New Climate Action group formed to help farmers protect against seasonal changes

READY TO ACT: Molong farmer Robert Lee has joined the Farmers for Climate Action group to help protect his farm from climate change. Photo: Supplied
READY TO ACT: Molong farmer Robert Lee has joined the Farmers for Climate Action group to help protect his farm from climate change. Photo: Supplied

Molong farmer Robert Lee says farmers need to make changes to cut pollution and protect their livelihoods from climate change.

Mr Lee, who has a 1600 hectare beef and cattle property, attended the first meeting of the national Farmers for Climate Action group last weekend.

He said it was vital farmers acted now as they would be among the first to feel the affects of change to drier, more unpredictable seasons.

“We are probably the people who are going to suffer the most,” he said.

Mr Lee said he was already noticing changes with drier seasons.

He said that in 2015 many Molong region farmers entered summer without water in their dams after a particularly dry winter.

“We have seen a dramatic increase in the evaporation rate making ground water very unreliable for stock over the past four springs and summers,” he said.

“I have spent a lot of money upgrading my stock water systems.

“I have also tried to sow vigorous deep rooted perennial pastures, fertilise them well and give them sufficient rest so that we can get through the extended hot dry spells that we are seeing and will no doubt see more of in the future.”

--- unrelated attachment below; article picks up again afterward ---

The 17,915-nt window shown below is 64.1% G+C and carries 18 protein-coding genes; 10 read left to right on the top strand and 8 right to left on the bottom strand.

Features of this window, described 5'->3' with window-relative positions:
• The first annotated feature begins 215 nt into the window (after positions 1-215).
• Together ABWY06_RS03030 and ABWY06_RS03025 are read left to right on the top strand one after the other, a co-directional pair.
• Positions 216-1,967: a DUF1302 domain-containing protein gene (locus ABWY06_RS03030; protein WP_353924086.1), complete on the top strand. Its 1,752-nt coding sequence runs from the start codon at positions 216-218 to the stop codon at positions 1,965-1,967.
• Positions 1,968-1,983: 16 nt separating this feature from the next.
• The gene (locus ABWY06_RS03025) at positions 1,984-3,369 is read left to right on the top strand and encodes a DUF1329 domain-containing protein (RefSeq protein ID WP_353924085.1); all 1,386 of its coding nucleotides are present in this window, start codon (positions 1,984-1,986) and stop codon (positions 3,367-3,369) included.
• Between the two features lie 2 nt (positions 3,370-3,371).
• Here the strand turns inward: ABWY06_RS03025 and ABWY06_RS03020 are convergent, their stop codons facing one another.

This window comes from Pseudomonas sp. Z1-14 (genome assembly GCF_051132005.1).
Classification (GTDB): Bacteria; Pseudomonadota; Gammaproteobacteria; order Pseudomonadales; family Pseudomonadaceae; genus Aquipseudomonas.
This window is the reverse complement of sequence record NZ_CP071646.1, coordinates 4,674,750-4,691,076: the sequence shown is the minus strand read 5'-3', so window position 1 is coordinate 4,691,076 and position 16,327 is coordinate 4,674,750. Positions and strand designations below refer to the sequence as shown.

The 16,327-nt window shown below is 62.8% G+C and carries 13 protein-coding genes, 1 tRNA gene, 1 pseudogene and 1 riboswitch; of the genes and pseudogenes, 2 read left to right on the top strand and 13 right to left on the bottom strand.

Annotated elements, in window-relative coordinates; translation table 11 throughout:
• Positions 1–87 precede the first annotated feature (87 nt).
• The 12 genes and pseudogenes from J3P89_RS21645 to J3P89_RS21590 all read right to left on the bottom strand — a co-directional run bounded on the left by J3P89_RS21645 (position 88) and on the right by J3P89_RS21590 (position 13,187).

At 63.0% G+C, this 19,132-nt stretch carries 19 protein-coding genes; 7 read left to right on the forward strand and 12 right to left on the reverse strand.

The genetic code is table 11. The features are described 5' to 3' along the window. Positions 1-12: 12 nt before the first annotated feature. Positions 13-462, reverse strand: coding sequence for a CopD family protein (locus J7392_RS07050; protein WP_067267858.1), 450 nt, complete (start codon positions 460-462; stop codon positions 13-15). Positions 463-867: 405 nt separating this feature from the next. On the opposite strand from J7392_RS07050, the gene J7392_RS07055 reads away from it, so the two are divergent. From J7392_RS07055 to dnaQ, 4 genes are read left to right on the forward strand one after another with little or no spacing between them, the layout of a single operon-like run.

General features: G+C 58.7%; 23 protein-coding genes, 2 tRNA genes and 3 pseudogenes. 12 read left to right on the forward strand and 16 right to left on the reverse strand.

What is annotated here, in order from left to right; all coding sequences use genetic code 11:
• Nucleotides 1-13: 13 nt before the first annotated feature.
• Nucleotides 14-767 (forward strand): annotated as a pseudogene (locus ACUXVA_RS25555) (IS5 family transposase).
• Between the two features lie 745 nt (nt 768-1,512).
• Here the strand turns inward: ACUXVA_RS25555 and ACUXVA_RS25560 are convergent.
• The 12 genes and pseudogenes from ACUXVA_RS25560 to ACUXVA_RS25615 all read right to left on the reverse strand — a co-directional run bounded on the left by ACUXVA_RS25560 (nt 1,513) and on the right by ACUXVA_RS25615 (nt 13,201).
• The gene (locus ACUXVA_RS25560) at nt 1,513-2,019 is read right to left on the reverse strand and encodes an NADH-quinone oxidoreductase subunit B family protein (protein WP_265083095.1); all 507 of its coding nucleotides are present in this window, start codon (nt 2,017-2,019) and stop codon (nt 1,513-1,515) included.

Mr Lee said farmers were often portrayed as being non-believers in climate change but he said many were concerned about the situation and wanted to protect against the changes.

He said he had also established solar panels on his property and together with about 100 other district farmers was producing 750 kilowatts of power.

Mr Lee said he and a beef cattle producer at Canowindra were the first farmers in the region to join the advocacy group.

The group’s chief executive officer Verity Morgan-Schmidt said the farmers had committed to cut pollution from their farms.

“The very seasons and conditions that farmers rely on to produce our food and our fibre are becoming less predictable,” she said.

“That spells trouble not only for agriculture but for anyone who needs to put food on the table.

“Our members aern’t going to wait around and watch things worsen.

“They are determined to make changes on their properties and make their own operations more sustainable, and profitable, in the long term,” she said.

Mrs Morgan-Schmidt urged other farmers to get involved with the group.